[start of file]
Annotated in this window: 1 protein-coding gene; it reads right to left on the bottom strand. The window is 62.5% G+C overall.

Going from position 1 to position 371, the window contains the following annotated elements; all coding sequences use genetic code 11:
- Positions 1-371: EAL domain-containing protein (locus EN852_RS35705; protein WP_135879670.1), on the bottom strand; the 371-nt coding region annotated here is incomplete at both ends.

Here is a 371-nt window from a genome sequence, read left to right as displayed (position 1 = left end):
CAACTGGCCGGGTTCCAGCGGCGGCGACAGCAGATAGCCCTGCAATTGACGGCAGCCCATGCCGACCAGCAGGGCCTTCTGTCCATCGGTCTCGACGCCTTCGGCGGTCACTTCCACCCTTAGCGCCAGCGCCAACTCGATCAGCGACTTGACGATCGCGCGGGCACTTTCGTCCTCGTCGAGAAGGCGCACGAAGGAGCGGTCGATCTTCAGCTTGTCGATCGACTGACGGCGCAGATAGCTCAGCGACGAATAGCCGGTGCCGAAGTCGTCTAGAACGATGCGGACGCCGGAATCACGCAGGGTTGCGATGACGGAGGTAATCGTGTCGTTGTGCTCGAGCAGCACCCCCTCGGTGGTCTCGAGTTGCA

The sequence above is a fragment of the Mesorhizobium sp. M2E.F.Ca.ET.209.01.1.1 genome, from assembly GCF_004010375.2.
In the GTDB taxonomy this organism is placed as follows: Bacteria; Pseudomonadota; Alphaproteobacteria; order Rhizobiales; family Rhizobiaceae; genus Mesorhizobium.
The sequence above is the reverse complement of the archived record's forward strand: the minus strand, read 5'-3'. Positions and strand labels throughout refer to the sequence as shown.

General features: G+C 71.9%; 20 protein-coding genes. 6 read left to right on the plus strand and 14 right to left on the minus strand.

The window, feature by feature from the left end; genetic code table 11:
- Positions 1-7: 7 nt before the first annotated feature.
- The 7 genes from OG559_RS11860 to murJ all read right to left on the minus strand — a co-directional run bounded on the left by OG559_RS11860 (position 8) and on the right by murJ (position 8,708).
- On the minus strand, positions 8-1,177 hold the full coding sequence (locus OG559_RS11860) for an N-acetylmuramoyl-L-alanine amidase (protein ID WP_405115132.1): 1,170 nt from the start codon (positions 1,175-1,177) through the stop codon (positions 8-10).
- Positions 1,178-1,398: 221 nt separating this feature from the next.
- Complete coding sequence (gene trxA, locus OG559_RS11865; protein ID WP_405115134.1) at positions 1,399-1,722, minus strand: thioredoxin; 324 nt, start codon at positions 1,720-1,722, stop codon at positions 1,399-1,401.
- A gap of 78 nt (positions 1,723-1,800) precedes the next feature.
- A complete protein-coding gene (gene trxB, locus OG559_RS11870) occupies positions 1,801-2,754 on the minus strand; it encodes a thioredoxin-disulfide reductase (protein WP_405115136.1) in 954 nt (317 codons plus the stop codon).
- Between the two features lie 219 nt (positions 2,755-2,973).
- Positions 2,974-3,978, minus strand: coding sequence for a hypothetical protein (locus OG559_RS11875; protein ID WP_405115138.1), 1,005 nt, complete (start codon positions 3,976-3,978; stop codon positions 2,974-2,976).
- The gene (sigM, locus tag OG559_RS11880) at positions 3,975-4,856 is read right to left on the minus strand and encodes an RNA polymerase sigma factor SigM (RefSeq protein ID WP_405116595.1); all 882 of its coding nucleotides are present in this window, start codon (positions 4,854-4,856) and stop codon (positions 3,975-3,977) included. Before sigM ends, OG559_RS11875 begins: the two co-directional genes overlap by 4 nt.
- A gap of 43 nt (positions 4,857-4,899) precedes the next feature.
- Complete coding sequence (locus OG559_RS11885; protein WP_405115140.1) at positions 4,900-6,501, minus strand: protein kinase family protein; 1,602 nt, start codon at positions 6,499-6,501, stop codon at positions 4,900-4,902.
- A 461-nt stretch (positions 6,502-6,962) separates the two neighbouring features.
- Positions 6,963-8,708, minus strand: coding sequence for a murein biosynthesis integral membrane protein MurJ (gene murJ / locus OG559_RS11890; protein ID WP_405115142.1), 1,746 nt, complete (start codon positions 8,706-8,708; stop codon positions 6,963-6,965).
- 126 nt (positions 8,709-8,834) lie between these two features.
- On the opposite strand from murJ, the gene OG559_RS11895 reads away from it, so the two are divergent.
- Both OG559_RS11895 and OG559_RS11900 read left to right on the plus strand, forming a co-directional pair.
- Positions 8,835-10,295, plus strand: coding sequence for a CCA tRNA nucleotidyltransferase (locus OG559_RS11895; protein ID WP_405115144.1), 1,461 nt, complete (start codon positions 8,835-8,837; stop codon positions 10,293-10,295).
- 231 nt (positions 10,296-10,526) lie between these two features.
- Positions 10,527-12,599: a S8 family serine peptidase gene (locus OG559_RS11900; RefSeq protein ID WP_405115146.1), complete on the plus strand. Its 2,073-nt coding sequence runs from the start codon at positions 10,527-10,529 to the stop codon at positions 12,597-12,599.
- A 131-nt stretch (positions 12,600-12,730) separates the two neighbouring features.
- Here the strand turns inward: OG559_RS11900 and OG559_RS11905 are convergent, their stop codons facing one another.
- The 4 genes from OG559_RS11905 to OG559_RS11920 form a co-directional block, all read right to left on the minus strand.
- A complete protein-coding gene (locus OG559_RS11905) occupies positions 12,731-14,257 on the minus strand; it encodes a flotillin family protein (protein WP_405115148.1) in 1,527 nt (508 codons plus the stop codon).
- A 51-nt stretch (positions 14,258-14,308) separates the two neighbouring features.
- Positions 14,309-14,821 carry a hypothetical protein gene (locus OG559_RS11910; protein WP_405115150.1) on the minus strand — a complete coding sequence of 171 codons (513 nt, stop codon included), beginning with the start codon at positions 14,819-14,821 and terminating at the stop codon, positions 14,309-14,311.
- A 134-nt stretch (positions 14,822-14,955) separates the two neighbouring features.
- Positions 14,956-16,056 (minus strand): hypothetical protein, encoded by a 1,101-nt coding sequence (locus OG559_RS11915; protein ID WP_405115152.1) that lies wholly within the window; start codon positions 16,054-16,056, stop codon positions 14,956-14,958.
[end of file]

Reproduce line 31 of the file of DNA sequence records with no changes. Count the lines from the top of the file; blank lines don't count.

- A 131-nt stretch (positions 12,600-12,730) separates the two neighbouring features.